Islam thrives in communist Cuba
By Kamilia Lahrichi
HAVANA — As Cuban salsa beats pulsate along Obispo Street in the oldest section of this Caribbean capital, bearded men raise their hands to their ears and face east toward Mecca.
They whisper in union “Allahu akbar” (“God is great” in Arabic). They recite verses of the Koran. They bend down and place their head, knees and hands on Oriental rugs.
Together, they represent a thriving group of Islamic followers in the most unlikely of places: communist Cuba.
As Muslims across the globe celebrate the holy month of Ramadan, which kicked off in early June, they are joined by a small but vibrant community of Muslims — about 10,000, based on their own estimate — who are blending Islamic values and Latin American customs in Cuba. They are now holding their daily prayers inside Cuba’s first mosque on an island more associated with Catholicism and Santeria.
“Islam has been important in Cuban culture since the arrival of Christopher Columbusto the island,” said Marta Linares Gonzalez, 60, who converted to Islam and picked the Islamic name Fatima. “He came with Moorish slaves, who are part of the Spanish culture.”
Shortly after Fidel Castro took control of Cuba in 1959, he instituted a communist government, complete with prohibitions on religion. Catholic churches were shuttered, religious schools of all kinds were forced to pack up and leave the island and everyday Cubans took to praying to God in private.
As the years passed, Cuba’s government started easing those restrictions. They allowed for a freer expression of Catholicism, the predominant religion on the island, and Santeria, the blend of African, Caribbean and Catholic beliefs that has become popular throughout Cuba.
In recent years, the Islamic faith has also taken hold.
Pedro Lazo Torres, known as the Imam Yahya, said there used to be so few Muslims in Cuba that they could hold their prayers inside someone’s home. As they grew, their prayers spilled out into the street. Torres is now president of Cuba’s Islamic League and says the number of Cubans asking to convert continues to increase.
He now operates out of a mosque that was inaugurated in June of 2015 thanks to funding from Turkey’s president, Recep Erdoğan. Located in Old Havana, the mosque sits next to an Islamic museum, known as The Arab House, and has brand new Spanish-Arabic copies of the Koran.
Torres said the Muslim population has grown in part because of students who travel to Cuba from Chad, Niger, Nigeria and Rwanda. After an earthquake hit Pakistan in 2005, hundreds of Pakistanis resettled in Cuba and were given scholarships by the government.
But for an island that sees little immigration, most Muslims in Cuba are converts.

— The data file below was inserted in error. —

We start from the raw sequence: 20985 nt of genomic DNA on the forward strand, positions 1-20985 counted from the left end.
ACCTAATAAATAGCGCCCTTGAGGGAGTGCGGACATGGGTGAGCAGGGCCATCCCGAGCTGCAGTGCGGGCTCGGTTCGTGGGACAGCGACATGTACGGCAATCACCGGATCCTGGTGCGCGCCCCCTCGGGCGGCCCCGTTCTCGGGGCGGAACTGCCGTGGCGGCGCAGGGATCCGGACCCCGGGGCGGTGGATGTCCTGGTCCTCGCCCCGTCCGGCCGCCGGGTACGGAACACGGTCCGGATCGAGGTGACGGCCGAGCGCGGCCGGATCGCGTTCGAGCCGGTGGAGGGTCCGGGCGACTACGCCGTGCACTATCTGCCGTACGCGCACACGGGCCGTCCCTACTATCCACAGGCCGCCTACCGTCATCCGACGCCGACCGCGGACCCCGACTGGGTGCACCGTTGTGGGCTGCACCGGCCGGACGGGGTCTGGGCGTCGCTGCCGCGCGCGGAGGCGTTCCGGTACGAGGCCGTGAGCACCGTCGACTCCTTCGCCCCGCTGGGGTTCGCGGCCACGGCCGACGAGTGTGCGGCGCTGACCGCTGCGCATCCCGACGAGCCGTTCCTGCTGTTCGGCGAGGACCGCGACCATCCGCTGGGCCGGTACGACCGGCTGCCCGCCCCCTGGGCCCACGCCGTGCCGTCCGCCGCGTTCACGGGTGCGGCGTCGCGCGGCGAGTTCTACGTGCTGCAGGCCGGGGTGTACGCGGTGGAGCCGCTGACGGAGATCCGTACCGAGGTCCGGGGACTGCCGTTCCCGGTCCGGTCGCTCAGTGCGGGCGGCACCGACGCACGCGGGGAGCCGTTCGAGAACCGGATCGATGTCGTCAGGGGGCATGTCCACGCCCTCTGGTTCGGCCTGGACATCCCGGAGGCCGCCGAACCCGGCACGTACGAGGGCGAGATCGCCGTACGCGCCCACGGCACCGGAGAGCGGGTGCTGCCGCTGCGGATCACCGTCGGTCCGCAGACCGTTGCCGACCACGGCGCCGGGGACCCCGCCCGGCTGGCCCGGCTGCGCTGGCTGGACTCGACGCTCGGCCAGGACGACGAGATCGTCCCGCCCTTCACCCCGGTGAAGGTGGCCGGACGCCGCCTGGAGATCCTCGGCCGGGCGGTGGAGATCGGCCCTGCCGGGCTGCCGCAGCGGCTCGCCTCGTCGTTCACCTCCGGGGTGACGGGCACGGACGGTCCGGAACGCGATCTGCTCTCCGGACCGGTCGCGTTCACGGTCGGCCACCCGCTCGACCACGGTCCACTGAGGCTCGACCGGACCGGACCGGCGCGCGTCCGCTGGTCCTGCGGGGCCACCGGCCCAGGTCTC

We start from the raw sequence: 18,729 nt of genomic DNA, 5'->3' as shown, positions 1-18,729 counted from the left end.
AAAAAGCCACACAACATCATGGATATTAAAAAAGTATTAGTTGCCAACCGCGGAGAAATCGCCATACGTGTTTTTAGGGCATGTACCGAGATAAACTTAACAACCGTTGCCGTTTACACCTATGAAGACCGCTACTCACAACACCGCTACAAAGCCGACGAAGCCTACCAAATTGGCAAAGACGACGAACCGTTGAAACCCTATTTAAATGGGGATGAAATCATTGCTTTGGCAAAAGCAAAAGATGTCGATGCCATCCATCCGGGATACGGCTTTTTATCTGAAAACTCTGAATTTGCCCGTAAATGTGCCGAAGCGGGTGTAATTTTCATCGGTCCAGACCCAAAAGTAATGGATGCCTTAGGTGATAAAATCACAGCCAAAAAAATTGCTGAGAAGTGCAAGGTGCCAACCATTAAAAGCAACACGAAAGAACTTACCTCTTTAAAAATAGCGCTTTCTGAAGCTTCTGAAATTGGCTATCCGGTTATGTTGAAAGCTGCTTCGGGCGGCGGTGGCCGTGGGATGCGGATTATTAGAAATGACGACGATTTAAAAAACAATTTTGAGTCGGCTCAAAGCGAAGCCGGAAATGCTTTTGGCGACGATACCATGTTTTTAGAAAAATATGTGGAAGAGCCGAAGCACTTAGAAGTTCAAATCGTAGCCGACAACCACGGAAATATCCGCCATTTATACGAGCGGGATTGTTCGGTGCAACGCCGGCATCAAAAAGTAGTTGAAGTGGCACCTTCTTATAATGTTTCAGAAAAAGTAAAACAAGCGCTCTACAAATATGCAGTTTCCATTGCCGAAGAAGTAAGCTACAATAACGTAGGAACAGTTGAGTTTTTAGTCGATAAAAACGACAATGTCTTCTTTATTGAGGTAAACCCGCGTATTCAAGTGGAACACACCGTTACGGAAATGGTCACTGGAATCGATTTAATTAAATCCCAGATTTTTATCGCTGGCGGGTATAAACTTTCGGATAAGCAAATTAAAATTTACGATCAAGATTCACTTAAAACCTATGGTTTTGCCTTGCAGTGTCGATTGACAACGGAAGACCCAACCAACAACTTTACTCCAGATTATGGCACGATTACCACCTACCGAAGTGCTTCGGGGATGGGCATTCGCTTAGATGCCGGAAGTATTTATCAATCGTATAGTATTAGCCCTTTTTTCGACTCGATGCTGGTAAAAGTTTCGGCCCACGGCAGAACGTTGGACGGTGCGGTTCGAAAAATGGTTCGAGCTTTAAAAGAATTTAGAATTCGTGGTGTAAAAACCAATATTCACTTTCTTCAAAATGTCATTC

“Ninety-nine percent of Cuban Muslims are converted to Islam and not descended of Arabs,” said Ahmed Abuero, the mosque’s religious leader.
That transition was a difficult one for Abuero, 48, who converted after reading Malcolm X’s biography 17 years ago.
“It was difficult at the beginning because I had to stop drinking alcohol, seeing women, playing, eating pork and drinking rum, things every Cuban does,” he said. “The night I converted to Islam, I could not sleep. I knew the following day my life would change forever.”
The gym teacher said the expansion of Islam is a difficult one in Cuba and throughout Latin America, a region with little understanding or exposure to the Islamic faith.
“We don’t have TV shows about Muslims or good news about Islam, so we chat with people to teach them about this religion,” Abuero said.
Some who live by the mosque have grown to accept their new neighbors.
“It is true that a lot of negative things are being said about Muslims in the world, especially the Middle East,” said Marlina Barbosa, 67, who rents out rooms in her Old Havana home to foreigners. “But it does not bother me to see Muslims in Cuba. Every one should be able to practice his or her religion in peace. We Cubans are very open.”
Abuero considers it part of his responsibility to teach people like Barbosa about the religion. Every Wednesday and Thursday, he walks around different neighborhoods of Havana with a group of Cuban Muslims, clothed in their traditional white dress, to teach curious souls about their religion.
“It is every Muslim’s duty,” he said.
Standing on the doorstep of the mosque, Carlos Manuel, 17, a nursing student who adopted the Islamic name Ahmed Abdel Salam, says he converted to Islam over a year ago.
“My three brothers are all Christians,” he said. “For now.”
Abuero hears that and whispers “Inshallah,” or “God willing.”